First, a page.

Alejandro Dominguez, a Mexican national, was convicted in 1990 of raping a non-Hispanic Caucasian woman the previous year in Waukegan, Illinois. Although Dominguez was only 16 at the time of the crime and had no criminal record, he was tried as an adult. On advice of counsel, he waived a jury in favor of a bench trial before Lake County Circuit Court Judge Harry D. Hartel.
The only evidence purporting to link Dominguez to the crime was identification testimony by the victim. She, however, had told police that her attacker had a pierced ear and a tattoo, while Dominguez had neither. On cross examination, the victim revealed that the lead detective in the case told her before she made the identification, “Watch the one sitting on the chair. Tell me if that is the one . . .” Dominguez was the one sitting in the chair. DNA testing could have been done before trial, but neither the defense nor the prosecution requested it.
A forensic serologist testified for the prosecution that semen recovered from the victim could have come from Dominguez, but the serologist was not asked and did not volunteer what portion of the male population was included among the possible sources. Had that question been asked, the truthful answer would have been more than two-thirds of all men in the world. Despite the flimsy evidence, Hartel found Dominguez guilty and sentenced him to 9 years. With day-for-day good time and credit for time served in jail before trial, Dominguez was released from prison in December 1994.
Six years after his release, by which time he had married and fathered a child, the U.S. Immigration and Naturalization Service threatened to deport Dominguez for failing to register as a sex offender. At that point, he retained criminal defense lawyers Jed Stone and John P. Curnyn to seek DNA testing of the supposedly inculpatory biological evidence in the case.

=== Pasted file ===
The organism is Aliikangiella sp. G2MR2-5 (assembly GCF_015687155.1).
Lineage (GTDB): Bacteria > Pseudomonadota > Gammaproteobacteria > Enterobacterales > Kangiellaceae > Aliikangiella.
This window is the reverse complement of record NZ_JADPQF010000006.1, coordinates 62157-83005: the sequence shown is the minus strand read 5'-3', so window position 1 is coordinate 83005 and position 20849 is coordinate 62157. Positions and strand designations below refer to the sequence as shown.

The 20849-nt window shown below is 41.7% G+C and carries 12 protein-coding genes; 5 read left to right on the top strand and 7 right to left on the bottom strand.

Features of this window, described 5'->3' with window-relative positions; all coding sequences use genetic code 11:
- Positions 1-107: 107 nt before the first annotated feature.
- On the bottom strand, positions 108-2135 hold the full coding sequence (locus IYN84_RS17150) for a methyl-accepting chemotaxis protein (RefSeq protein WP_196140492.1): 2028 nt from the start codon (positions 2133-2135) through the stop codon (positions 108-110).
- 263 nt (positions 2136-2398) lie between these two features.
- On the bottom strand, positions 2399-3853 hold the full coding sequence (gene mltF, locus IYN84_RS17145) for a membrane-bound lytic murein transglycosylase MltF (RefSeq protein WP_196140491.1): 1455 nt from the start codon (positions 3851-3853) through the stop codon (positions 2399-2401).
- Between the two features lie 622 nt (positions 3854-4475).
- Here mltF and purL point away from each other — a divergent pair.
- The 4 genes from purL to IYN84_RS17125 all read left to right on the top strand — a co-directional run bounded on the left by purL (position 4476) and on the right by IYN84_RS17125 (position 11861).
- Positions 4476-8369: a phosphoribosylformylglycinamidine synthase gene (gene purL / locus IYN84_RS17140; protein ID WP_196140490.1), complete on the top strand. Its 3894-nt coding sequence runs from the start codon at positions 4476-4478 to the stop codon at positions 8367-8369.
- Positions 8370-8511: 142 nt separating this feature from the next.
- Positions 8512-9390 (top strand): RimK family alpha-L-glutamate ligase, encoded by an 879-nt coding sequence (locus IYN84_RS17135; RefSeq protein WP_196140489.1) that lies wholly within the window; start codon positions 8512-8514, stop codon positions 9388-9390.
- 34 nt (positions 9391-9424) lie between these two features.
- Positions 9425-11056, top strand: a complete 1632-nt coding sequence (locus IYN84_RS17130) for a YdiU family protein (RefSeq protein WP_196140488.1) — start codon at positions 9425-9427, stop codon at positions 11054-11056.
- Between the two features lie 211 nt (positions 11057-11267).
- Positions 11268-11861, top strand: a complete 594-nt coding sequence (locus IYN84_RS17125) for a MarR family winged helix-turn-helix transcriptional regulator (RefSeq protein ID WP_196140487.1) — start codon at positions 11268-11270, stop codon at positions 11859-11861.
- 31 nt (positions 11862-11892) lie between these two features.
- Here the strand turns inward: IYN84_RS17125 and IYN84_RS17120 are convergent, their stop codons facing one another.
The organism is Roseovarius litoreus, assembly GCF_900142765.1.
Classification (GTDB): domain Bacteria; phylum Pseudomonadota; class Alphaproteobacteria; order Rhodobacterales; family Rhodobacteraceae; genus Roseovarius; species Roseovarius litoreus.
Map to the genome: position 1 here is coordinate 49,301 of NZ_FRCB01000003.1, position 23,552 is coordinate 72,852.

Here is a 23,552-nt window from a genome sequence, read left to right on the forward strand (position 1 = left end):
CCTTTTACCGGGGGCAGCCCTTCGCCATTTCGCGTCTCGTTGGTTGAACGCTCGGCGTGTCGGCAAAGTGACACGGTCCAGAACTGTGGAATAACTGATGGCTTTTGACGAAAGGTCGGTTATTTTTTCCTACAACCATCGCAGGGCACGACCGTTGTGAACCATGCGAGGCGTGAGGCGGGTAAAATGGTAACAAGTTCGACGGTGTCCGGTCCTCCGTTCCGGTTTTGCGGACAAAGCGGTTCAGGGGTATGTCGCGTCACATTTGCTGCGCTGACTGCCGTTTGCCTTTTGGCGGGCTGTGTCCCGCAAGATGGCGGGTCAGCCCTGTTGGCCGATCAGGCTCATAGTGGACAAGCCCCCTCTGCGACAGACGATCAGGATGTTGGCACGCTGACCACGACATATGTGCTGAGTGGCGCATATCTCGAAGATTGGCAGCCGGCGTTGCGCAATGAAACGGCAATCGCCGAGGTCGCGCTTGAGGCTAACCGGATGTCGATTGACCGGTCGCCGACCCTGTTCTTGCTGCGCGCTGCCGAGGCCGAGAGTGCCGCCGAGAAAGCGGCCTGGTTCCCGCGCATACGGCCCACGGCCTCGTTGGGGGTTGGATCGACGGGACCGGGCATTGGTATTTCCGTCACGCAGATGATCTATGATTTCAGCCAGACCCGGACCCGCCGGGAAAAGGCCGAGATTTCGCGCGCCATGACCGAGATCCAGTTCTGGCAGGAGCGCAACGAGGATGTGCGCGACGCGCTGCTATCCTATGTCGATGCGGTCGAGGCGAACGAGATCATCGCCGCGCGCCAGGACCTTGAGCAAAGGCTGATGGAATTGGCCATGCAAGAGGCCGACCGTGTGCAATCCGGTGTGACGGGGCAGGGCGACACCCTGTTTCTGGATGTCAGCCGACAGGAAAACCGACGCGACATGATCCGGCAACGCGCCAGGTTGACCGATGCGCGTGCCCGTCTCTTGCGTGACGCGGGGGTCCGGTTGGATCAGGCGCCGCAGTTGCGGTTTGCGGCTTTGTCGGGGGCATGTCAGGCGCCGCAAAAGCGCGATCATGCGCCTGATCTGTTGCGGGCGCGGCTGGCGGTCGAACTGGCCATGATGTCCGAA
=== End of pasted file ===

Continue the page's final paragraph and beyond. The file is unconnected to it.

In 2001, Lake County Circuit Court Judge Raymond McKoski granted a motion for DNA testing — at Dominguez's expense. And in March 2002, the results of the testing by the Serological Research Institute in Richmond, California, excluded Dominguez as the source of biological material recovered from the woman who had positively identified him and sent him to prison 12 years earlier.
Dominguez was officially cleared of all charges on April 26, 2002, when Judge McKoski granted a motion in which prosecutors joined Stone and Curnyn in asking that the conviction be set aside.
Dominguez later sued the Waukegan Police Department for violating his civil rights. The lawsuit alleged that police withheld from prosecutors the use of a coercive showup procedure and a report from a naval officer and the navy hospital where the victim was treated in which she gave a description of her attacker which differed significantly from her later description and which did not resemble Dominguez. A federal jury awarded him $9 million on October 17, 2006.
— Center on Wrongful Convictions